“Keep Your Shared Values Top of Mind”
Who: Sonia Fisher, President, E.R. Fisher Menswear, Ottawa
Sonia is the fourth generation owner of E.R. Fisher, a quality menswear company which was founded by her great grandfather in 1905. Sonia purchased majority ownership of the business from her uncle in 2009 and works with her father, Peter, in the business. She happens to be the only women of ten cousins.
Q: What one thing should a family do to manage conflict within a business?
A: “Keep your shared values top of mind.”
“If you are not passionate about your business, then you don’t argue about it” Sonia wisely recognizes. “We all have a desire to see the business succeed” conveys Sonia. When you and your family members disagree in the business, it is a sign that you all deeply care about the business. Recognizing and focusing on your shared values, helps you find the common ground for overcoming differences.
Shared values and shared meals help
Sometimes just stepping away from the issue for a moment helps you regain your perspective and reflect on those values. And after that little pause we all need from time to time, sharing a meal and glass of wine together helps smooth the ruffles and strengthen family bonds.
Q: What one thing would you recommend a family do before it considers starting or becoming a ‘family business’?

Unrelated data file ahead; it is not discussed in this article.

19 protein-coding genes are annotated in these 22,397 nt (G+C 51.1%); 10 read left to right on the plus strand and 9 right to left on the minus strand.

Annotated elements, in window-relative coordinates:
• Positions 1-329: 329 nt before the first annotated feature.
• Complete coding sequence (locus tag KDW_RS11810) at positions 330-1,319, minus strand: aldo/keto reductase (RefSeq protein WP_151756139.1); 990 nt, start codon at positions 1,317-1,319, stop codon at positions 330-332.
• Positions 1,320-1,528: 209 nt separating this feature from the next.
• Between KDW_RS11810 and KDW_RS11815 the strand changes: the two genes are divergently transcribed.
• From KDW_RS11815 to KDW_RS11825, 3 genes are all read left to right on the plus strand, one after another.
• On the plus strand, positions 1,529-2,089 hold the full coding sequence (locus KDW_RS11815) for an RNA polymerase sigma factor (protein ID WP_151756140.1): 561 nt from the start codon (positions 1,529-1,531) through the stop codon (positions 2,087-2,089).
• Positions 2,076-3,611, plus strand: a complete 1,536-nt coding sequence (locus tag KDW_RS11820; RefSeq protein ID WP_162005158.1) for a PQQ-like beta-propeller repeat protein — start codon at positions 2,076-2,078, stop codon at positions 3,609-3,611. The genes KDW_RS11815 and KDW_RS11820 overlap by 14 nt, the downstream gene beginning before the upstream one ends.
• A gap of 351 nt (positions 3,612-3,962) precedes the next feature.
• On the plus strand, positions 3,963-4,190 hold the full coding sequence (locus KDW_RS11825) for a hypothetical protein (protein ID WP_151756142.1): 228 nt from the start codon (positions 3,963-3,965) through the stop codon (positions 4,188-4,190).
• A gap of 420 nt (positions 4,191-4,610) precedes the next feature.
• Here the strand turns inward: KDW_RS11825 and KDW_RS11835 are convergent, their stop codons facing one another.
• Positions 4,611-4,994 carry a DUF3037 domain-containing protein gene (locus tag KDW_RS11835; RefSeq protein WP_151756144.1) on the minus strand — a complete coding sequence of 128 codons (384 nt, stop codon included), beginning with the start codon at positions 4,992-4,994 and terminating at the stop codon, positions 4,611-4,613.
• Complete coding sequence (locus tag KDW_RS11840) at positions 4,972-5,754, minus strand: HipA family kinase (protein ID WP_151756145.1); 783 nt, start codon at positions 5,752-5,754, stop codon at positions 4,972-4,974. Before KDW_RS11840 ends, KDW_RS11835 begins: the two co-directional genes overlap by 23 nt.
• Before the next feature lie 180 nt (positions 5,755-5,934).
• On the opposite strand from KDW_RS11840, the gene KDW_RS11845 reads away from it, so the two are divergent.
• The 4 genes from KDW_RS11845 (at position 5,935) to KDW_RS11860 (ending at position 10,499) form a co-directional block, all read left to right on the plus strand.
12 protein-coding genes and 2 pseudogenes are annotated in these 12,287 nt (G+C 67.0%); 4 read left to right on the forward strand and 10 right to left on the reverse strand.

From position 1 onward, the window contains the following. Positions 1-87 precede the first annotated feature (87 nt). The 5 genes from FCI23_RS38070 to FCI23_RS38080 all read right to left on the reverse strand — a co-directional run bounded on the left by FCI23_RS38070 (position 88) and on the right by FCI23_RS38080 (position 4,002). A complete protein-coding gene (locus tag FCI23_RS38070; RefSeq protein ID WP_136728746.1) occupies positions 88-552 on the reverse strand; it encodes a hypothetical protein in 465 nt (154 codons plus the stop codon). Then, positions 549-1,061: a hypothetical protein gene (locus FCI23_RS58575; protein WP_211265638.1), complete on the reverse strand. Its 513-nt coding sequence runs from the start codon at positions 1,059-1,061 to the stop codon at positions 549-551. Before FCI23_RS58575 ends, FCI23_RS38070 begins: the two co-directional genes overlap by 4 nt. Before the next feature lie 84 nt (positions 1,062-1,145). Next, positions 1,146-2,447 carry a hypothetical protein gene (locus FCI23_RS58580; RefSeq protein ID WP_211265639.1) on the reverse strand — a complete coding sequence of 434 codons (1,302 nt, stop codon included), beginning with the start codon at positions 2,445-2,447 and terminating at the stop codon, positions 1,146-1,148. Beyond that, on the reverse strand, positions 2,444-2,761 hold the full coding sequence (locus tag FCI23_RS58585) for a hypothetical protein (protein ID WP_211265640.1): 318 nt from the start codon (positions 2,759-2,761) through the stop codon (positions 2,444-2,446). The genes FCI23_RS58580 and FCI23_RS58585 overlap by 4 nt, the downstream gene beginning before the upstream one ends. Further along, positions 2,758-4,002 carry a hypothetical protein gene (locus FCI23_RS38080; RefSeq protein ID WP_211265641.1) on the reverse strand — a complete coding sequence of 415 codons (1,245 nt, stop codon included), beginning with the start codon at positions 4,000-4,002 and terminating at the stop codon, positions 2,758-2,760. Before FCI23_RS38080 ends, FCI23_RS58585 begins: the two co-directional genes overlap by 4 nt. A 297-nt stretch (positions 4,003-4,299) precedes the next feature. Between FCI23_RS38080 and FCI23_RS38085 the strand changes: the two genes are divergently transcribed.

A: “Lay out specific roles for each working family member.”
“Family businesses often take shape quickly, initiated by one or two entrepreneurs bringing an idea to market” observes Sonia. “Laying out very specific roles even before the company is legally formed would be priority number one.” Certainly, having clear roles and responsibilities for all employees is a best practice of most successful organizations. This becomes even more important in family businesses where who you are (family relation) becomes confused with what you do. Having clarity of roles helps employees too. They know who to go to for what topic at hand.
How do you assign roles for family members? To me, this is tricky water to navigate. Sonia notes that a person’s natural tendencies are likely more clear within a family. Giving duties that are appropriate to the family member’s natural competencies is key. “Assign detail-intensive duties to the detail-oriented person and people-oriented duties to the people person.”
Q: What one thing would you or your family do differently in your family business if you could?
A: “Be patient.”
“Initially, Dad and I locked horns because we both thought we knew it all and we were both very passionate about our company”, Sonia shares. It took six months to iron out their different approaches to the business, “but sometimes I wish we’d been a bit more patient with each other.”
Time and open dialogue are key elements to successful transitions. In Sonia’s words, “we got to where we are because of the conflicts and compromise so who’s to say that this is not all just part of the process?”
Thank you Sonia for your wise words and congratulations to E.R. Fisher Menswear on its 110th anniversary!